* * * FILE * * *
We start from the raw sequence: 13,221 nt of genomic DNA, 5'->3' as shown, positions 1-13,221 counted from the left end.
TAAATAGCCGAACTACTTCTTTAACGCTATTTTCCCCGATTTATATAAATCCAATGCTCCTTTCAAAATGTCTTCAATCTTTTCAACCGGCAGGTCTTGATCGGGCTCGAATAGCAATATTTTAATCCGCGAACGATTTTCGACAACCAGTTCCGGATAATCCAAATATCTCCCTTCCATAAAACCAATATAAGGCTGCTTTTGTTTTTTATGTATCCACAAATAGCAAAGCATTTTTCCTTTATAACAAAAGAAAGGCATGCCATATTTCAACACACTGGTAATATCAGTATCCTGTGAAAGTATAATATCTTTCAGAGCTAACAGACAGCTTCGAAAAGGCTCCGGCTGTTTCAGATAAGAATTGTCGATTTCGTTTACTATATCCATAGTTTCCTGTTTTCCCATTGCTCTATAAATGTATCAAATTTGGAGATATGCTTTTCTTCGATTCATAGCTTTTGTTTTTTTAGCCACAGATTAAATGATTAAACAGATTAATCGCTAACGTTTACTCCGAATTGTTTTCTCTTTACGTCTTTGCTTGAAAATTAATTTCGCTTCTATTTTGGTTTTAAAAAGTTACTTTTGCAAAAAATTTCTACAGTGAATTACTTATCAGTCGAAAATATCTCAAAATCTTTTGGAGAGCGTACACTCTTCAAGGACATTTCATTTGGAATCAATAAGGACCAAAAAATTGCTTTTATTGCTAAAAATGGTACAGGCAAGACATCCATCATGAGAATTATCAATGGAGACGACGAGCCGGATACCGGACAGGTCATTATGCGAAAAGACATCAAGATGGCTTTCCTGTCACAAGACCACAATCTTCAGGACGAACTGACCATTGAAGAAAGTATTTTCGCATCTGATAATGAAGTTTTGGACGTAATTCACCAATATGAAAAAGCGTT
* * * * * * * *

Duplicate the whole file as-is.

We start from the raw sequence: 13,221 nt of genomic DNA, 5'->3' as shown, positions 1-13,221 counted from the left end.
TAAATAGCCGAACTACTTCTTTAACGCTATTTTCCCCGATTTATATAAATCCAATGCTCCTTTCAAAATGTCTTCAATCTTTTCAACCGGCAGGTCTTGATCGGGCTCGAATAGCAATATTTTAATCCGCGAACGATTTTCGACAACCAGTTCCGGATAATCCAAATATCTCCCTTCCATAAAACCAATATAAGGCTGCTTTTGTTTTTTATGTATCCACAAATAGCAAAGCATTTTTCCTTTATAACAAAAGAAAGGCATGCCATATTTCAACACACTGGTAATATCAGTATCCTGTGAAAGTATAATATCTTTCAGAGCTAACAGACAGCTTCGAAAAGGCTCCGGCTGTTTCAGATAAGAATTGTCGATTTCGTTTACTATATCCATAGTTTCCTGTTTTCCCATTGCTCTATAAATGTATCAAATTTGGAGATATGCTTTTCTTCGATTCATAGCTTTTGTTTTTTTAGCCACAGATTAAATGATTAAACAGATTAATCGCTAACGTTTACTCCGAATTGTTTTCTCTTTACGTCTTTGCTTGAAAATTAATTTCGCTTCTATTTTGGTTTTAAAAAGTTACTTTTGCAAAAAATTTCTACAGTGAATTACTTATCAGTCGAAAATATCTCAAAATCTTTTGGAGAGCGTACACTCTTCAAGGACATTTCATTTGGAATCAATAAGGACCAAAAAATTGCTTTTATTGCTAAAAATGGTACAGGCAAGACATCCATCATGAGAATTATCAATGGAGACGACGAGCCGGATACCGGACAGGTCATTATGCGAAAAGACATCAAGATGGCTTTCCTGTCACAAGACCACAATCTTCAGGACGAACTGACCATTGAAGAAAGTATTTTCGCATCTGATAATGAAGTTTTGGACGTAATTCACCAATATGAAAAAGCGTT